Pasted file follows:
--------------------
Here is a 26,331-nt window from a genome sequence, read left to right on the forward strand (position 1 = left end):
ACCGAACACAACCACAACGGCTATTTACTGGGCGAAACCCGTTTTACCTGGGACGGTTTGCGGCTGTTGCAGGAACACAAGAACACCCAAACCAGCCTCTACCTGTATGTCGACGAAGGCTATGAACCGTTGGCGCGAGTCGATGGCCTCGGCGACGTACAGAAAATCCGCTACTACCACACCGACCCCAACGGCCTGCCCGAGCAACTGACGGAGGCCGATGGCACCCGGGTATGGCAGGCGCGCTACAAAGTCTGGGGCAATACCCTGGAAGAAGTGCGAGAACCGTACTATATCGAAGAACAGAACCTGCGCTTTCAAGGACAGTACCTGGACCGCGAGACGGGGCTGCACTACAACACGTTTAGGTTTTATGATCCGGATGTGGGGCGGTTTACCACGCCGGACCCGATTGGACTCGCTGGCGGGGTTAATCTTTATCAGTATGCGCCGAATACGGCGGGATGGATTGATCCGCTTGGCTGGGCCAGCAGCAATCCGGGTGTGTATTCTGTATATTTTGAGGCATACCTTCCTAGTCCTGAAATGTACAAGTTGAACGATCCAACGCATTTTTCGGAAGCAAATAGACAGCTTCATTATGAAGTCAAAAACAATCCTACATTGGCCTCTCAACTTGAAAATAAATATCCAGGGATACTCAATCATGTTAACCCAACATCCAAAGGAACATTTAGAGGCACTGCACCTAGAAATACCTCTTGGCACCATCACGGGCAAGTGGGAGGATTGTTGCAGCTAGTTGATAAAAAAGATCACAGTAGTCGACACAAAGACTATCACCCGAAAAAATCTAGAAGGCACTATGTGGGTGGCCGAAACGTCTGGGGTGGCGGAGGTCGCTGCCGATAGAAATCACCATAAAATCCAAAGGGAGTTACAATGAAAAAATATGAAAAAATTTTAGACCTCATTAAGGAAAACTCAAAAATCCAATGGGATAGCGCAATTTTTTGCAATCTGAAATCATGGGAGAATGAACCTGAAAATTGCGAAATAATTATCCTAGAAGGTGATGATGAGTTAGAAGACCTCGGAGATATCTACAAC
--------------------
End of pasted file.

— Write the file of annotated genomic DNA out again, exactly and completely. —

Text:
Here is a 26,331-nt window from a genome sequence, read left to right on the forward strand (position 1 = left end):
ACCGAACACAACCACAACGGCTATTTACTGGGCGAAACCCGTTTTACCTGGGACGGTTTGCGGCTGTTGCAGGAACACAAGAACACCCAAACCAGCCTCTACCTGTATGTCGACGAAGGCTATGAACCGTTGGCGCGAGTCGATGGCCTCGGCGACGTACAGAAAATCCGCTACTACCACACCGACCCCAACGGCCTGCCCGAGCAACTGACGGAGGCCGATGGCACCCGGGTATGGCAGGCGCGCTACAAAGTCTGGGGCAATACCCTGGAAGAAGTGCGAGAACCGTACTATATCGAAGAACAGAACCTGCGCTTTCAAGGACAGTACCTGGACCGCGAGACGGGGCTGCACTACAACACGTTTAGGTTTTATGATCCGGATGTGGGGCGGTTTACCACGCCGGACCCGATTGGACTCGCTGGCGGGGTTAATCTTTATCAGTATGCGCCGAATACGGCGGGATGGATTGATCCGCTTGGCTGGGCCAGCAGCAATCCGGGTGTGTATTCTGTATATTTTGAGGCATACCTTCCTAGTCCTGAAATGTACAAGTTGAACGATCCAACGCATTTTTCGGAAGCAAATAGACAGCTTCATTATGAAGTCAAAAACAATCCTACATTGGCCTCTCAACTTGAAAATAAATATCCAGGGATACTCAATCATGTTAACCCAACATCCAAAGGAACATTTAGAGGCACTGCACCTAGAAATACCTCTTGGCACCATCACGGGCAAGTGGGAGGATTGTTGCAGCTAGTTGATAAAAAAGATCACAGTAGTCGACACAAAGACTATCACCCGAAAAAATCTAGAAGGCACTATGTGGGTGGCCGAAACGTCTGGGGTGGCGGAGGTCGCTGCCGATAGAAATCACCATAAAATCCAAAGGGAGTTACAATGAAAAAATATGAAAAAATTTTAGACCTCATTAAGGAAAACTCAAAAATCCAATGGGATAGCGCAATTTTTTGCAATCTGAAATCATGGGAGAATGAACCTGAAAATTGCGAAATAATTATCCTAGAAGGTGATGATGAGTTAGAAGACCTCGGAGATATCTACAAC